Bai Harir Ni Vav
This step-well, built in 1499 under the supervisor of Sultan Begada’s harem, has steps down through five levels of carved stone columns to two small wells, now often bone dry. The depths are cool, even on the hottest day, and it’s a fascinating and eerie place. Overflow channels at the top are a reminder of times when water tables were much higher than today. Behind the step-well, the 16th-century Dai Halima Mosque contains the mausoleum of a royal midwife named Halima, with elegant jali screens. The monument is off the beaten track and is one of the most soothing locations of the city.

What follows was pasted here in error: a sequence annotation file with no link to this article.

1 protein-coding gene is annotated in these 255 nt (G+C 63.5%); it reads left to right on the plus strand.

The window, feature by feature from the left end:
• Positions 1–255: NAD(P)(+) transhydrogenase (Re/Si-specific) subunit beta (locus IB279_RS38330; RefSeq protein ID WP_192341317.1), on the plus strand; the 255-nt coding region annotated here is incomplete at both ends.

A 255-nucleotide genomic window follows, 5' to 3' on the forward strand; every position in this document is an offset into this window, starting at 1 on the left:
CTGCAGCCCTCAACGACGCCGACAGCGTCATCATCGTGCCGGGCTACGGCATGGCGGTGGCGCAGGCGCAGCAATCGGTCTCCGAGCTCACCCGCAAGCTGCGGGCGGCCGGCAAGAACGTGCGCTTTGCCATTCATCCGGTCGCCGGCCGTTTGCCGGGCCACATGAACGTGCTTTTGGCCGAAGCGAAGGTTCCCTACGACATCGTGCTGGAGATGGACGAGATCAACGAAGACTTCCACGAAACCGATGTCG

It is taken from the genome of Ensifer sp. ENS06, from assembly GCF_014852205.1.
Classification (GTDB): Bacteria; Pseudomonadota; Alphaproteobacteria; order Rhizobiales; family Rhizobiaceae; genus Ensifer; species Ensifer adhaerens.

Persian and Sanskrit inscriptions on the walls tell the legend of the monument. It is said that Dhai Harir (also known as Bai Harir Sultani), a household lady of Mahmud Begada, commissioned this stepwell. She built a mosque alongside and a small tomb, in which she was buried.